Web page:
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Insider whiff in Taj attack

Wednesday, 3 December 2008 - 3:32am IST
The circumstantial evidence is damning. The role of insiders in the terror attack at Taj Mahal Hotel cannot be ruled out completely.

Stringent security at the hotel had gradually slackened

HYDERABAD: The circumstantial evidence is damning. The role of insiders in the terror attack at Taj Mahal Hotel cannot be ruled out completely.

What else can explain how certain things just fell into place to accommodate the terrorists’ plan? And that is the question doing the rounds among the regular visitors of the hotel.

A few among the heritage hotel’s staff, who did not want to come on record for obvious reasons, said security at the hotel was stringent for the past two months. But it was gradually slackening. So much so, that on Wednesday, November 26, only one sniffer dog was present on the premises and one metal detector was in use.

Richard Saldanha, the executive director of US private equity giant Blackstone’s India unit, said his car was never allowed till the porch of the hotel. “We had to get down on the road and walk through all the metal detectors. The security levels were really high. I went there about four days before the incident. And all the barricades had been removed,” he said.

A regular at the Taj, where Blackstone had an office, Saldanha now stays at the Trident because it’s just across the Blackstone local headquarters at Express Towers in Nariman Point. He termed the removal of the barricades that have always been at the hotel “interesting”.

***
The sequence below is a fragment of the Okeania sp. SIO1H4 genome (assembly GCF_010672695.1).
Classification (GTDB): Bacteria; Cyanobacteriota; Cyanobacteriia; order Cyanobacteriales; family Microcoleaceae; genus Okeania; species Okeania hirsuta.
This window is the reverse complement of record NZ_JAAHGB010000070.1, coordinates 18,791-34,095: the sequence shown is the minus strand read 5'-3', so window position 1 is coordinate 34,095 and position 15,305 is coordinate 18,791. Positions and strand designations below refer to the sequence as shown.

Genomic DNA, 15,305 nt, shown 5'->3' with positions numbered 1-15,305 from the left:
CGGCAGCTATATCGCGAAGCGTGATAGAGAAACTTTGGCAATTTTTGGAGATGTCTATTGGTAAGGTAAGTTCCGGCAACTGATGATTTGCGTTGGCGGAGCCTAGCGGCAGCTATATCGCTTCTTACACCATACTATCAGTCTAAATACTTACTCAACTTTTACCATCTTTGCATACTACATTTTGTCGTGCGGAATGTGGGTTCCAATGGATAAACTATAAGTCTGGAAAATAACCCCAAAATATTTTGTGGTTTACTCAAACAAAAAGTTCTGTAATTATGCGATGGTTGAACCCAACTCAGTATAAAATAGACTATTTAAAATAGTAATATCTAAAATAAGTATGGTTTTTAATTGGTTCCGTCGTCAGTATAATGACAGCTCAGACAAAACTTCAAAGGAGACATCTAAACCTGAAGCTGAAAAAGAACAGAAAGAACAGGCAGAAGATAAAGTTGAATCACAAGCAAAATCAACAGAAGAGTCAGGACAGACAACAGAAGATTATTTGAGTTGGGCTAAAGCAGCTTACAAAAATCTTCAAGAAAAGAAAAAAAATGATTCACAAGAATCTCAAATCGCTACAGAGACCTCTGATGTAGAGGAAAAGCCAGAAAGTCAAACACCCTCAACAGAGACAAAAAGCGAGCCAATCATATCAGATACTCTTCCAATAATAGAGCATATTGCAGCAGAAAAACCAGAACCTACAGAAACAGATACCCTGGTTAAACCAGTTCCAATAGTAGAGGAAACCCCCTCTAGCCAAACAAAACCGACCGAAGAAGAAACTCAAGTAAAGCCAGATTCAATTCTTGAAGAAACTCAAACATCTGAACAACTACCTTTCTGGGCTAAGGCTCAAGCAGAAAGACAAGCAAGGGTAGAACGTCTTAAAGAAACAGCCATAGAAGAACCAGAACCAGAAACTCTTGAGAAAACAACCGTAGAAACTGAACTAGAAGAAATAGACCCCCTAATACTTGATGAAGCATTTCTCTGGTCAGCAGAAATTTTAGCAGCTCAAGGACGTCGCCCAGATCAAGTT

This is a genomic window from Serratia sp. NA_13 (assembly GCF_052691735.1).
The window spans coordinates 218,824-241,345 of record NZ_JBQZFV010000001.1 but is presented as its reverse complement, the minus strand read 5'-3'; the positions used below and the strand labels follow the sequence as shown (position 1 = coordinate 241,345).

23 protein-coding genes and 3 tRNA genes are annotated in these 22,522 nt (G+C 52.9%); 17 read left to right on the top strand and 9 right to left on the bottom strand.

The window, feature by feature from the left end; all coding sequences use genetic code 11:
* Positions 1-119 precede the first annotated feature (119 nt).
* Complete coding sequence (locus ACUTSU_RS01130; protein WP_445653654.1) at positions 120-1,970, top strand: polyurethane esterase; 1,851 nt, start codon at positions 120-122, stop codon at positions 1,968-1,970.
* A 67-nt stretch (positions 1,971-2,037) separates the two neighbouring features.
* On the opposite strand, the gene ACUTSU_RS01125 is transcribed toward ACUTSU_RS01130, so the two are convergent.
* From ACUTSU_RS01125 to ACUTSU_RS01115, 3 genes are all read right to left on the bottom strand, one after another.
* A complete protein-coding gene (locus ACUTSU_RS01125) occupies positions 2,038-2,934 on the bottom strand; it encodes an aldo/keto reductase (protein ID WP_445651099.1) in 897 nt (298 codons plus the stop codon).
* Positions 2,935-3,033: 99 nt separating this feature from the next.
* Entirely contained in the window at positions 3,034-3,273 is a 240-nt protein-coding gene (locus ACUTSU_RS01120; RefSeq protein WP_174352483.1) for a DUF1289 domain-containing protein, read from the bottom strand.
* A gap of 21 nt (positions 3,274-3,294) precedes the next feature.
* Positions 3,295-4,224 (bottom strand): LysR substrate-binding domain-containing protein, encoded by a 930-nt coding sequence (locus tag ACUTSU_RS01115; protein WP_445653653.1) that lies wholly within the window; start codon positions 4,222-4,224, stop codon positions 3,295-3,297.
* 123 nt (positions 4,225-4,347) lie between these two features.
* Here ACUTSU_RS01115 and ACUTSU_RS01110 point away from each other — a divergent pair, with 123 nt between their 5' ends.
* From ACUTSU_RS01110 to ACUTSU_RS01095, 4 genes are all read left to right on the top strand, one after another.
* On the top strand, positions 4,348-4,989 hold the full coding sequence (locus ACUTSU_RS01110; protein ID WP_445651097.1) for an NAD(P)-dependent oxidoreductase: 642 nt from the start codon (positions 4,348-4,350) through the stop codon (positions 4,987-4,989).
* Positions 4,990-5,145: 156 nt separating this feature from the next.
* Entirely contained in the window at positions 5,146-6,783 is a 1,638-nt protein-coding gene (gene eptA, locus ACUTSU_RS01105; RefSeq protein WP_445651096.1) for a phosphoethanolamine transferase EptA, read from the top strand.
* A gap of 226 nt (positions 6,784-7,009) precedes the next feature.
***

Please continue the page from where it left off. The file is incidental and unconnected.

Blackstone India’s chairman Akhil Gupta is a regular at the Taj gym. And he too found it strange that the security had been downscaled. “I was angry with them for frisking me all the time. But they stopped frisking about six days before the incident,” he said.

Intelligence officials and anti-insurgency specialists feel there is more to the incident than what is visible. Especially, how the terrorists took positions inside the Taj, Trident and Nariman House, and continued retaliating at security forces.

“It is impossible for a group of terrorists to carry the ammunition required to fight for 40 hours in a backpack. They had surely set up a base inside the hotels,” said one official. Also, the terrorists or their allies could have been present inside the hotels during the attacks. And the manner in which the terrorists went about killing people and fighting security forces is unlike the LeT.

“To withstand the pressure from security forces and minding their business without bothering about hostages shows a different kind of training. There should be a reason for the terrorists to select Nariman House, where there were several Israelis,” the official said. “LeT modules usually trigger an explosion and vanish. These guys fought for almost 40 hours knowing that they would eventually be gunned down.”




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